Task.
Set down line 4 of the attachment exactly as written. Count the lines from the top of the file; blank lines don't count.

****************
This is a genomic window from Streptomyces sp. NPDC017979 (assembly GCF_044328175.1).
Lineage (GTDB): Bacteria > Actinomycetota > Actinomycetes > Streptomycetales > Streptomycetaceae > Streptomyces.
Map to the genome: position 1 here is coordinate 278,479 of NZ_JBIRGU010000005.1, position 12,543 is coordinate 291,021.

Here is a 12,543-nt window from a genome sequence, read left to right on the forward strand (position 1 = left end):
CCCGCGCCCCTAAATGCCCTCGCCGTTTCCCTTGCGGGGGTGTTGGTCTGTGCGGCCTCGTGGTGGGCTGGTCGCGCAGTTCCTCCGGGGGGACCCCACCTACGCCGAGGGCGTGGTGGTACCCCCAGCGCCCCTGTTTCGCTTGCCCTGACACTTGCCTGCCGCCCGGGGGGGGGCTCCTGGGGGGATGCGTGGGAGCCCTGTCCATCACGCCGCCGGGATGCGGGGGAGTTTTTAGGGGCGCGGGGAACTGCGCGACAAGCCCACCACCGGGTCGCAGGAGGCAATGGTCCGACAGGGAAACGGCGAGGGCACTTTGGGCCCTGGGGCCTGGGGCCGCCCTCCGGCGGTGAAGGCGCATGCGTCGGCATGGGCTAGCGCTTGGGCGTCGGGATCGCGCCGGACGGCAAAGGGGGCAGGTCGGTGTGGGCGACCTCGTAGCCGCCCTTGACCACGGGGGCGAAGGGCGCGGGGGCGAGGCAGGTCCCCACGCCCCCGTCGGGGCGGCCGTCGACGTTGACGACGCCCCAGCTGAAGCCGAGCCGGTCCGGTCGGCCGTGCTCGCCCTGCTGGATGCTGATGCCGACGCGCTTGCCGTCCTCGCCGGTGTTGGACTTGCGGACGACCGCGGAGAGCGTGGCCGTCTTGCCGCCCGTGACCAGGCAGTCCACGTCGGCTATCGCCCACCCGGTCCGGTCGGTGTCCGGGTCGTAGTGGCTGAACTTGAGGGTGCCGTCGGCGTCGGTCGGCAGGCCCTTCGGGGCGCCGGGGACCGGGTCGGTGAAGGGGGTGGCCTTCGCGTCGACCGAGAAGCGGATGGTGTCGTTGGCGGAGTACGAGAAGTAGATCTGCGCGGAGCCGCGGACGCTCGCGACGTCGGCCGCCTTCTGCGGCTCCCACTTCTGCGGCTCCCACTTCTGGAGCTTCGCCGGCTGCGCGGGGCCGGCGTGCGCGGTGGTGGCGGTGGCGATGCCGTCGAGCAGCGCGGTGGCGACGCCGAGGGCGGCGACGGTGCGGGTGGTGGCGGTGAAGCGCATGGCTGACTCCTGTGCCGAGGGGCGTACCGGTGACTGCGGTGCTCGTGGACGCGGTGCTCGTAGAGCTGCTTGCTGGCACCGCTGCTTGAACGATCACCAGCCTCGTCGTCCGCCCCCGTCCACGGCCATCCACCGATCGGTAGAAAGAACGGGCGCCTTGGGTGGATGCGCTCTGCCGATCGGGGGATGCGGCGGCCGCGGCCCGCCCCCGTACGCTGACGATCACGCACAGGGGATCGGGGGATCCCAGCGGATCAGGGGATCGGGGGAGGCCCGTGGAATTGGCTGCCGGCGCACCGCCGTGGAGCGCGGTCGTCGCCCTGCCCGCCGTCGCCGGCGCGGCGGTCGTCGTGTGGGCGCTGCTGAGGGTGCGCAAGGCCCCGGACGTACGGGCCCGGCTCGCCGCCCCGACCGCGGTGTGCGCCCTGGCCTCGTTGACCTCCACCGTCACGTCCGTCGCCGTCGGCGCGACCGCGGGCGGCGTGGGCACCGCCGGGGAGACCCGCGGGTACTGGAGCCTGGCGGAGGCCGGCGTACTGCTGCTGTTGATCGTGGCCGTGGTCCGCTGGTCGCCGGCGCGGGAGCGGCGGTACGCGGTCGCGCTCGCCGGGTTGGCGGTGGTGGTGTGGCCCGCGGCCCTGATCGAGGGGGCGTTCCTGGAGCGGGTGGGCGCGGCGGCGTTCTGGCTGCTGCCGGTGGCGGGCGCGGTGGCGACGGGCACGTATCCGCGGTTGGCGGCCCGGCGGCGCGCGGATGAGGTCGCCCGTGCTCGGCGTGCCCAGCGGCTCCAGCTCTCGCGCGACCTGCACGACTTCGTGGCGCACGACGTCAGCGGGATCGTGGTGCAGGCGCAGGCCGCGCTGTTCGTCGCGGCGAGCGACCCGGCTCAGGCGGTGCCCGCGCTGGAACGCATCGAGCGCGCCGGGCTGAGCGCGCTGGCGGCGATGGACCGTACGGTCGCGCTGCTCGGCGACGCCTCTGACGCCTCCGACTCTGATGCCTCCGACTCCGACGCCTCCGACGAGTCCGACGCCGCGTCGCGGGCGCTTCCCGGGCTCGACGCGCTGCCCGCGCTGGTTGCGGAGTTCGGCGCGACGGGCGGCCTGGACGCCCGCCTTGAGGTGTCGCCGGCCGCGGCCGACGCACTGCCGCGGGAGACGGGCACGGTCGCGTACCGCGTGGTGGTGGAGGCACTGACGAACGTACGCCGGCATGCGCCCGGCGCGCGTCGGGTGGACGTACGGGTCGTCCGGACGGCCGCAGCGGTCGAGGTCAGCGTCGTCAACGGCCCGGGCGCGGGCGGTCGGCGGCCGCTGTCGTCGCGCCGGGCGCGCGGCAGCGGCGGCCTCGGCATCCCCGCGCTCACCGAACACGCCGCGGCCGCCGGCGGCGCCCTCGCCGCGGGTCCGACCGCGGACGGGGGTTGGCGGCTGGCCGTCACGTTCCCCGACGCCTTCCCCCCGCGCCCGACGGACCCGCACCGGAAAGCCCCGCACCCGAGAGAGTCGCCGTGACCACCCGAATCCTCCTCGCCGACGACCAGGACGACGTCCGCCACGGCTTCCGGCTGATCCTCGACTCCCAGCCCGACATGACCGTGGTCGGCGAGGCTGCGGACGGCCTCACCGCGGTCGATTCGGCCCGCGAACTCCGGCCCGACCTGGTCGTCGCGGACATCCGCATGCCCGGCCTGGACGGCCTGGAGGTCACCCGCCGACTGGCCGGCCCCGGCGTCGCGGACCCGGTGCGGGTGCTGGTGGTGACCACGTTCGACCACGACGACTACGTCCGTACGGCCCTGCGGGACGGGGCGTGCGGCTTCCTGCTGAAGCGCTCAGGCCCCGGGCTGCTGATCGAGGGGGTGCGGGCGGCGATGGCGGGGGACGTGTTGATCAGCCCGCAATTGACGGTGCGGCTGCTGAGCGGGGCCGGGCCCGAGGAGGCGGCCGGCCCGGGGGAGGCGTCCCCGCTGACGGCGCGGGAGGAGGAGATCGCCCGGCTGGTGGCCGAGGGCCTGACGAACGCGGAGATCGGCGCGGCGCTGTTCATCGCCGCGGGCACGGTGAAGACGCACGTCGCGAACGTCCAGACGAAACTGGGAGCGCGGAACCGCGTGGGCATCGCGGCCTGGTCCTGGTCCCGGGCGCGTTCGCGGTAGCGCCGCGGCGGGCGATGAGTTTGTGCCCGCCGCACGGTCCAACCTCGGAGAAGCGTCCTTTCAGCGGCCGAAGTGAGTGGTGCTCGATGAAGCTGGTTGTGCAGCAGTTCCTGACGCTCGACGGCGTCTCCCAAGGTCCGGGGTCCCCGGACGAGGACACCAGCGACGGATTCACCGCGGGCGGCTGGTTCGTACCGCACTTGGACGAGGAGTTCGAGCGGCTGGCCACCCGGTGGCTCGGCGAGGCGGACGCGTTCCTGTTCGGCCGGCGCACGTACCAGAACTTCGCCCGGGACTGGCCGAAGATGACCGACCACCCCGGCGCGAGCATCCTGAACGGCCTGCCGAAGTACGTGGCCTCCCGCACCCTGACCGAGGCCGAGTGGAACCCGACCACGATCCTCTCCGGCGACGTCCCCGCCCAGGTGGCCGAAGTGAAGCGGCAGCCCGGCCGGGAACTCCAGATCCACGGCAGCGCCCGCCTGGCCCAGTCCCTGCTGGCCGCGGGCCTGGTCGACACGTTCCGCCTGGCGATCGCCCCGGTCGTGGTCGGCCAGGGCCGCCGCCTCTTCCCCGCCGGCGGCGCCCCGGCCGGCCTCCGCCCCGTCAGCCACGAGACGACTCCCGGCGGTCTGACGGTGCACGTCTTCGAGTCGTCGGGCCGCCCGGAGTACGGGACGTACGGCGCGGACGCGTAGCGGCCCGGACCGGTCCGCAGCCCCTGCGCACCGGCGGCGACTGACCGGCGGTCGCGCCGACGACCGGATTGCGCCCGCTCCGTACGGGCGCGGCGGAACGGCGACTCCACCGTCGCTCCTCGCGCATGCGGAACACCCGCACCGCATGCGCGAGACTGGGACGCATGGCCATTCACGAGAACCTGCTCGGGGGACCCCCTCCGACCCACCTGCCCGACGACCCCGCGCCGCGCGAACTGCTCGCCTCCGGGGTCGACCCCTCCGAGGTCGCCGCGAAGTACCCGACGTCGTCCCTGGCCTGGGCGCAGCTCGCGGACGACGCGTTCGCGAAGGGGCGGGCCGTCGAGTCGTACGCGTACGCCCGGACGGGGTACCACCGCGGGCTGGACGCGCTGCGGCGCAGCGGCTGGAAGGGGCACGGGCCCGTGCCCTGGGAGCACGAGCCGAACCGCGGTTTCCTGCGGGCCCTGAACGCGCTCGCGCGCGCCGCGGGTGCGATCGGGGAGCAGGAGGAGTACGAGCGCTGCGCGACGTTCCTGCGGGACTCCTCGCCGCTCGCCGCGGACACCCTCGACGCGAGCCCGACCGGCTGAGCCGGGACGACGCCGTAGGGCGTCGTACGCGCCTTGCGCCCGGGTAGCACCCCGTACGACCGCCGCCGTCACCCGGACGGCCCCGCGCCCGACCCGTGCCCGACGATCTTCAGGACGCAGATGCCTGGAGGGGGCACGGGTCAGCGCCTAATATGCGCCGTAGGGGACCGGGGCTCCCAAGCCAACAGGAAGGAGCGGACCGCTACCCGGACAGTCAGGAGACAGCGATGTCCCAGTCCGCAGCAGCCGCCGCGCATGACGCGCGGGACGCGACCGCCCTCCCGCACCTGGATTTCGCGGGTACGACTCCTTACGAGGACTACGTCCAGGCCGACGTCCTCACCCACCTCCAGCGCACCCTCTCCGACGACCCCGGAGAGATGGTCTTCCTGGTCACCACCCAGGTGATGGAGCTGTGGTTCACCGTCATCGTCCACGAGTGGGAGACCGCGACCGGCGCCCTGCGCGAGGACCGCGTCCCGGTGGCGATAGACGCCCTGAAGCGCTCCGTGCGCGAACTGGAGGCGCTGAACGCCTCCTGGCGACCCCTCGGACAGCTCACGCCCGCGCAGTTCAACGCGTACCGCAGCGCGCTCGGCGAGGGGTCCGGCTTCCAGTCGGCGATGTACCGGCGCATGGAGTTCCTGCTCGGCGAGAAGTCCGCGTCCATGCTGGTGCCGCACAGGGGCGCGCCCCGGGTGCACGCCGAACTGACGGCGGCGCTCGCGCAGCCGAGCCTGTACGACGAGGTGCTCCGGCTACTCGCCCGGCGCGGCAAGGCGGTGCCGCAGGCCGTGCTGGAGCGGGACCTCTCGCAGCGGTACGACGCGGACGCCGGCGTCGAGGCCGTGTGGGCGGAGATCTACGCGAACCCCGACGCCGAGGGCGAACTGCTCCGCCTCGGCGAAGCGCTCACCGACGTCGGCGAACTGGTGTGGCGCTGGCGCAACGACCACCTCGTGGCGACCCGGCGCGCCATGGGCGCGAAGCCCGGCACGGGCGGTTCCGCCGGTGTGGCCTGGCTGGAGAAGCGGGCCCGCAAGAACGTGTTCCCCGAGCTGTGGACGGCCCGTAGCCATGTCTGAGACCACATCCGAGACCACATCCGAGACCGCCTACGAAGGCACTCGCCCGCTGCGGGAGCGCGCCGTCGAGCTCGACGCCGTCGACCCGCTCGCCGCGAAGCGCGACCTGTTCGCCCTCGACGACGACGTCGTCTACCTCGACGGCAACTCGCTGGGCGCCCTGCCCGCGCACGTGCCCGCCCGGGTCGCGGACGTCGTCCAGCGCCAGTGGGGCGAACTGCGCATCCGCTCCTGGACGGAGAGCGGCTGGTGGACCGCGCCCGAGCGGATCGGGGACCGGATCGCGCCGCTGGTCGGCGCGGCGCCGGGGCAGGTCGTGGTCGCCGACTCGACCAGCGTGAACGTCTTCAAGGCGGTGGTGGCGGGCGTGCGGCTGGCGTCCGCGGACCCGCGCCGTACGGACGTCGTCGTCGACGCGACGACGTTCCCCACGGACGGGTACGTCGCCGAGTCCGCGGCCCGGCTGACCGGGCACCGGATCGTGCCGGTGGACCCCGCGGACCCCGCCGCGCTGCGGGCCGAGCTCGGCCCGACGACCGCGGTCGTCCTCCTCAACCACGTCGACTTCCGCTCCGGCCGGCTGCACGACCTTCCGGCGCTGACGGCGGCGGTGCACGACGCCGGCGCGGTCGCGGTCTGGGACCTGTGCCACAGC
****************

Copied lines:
Here is a 12,543-nt window from a genome sequence, read left to right on the forward strand (position 1 = left end):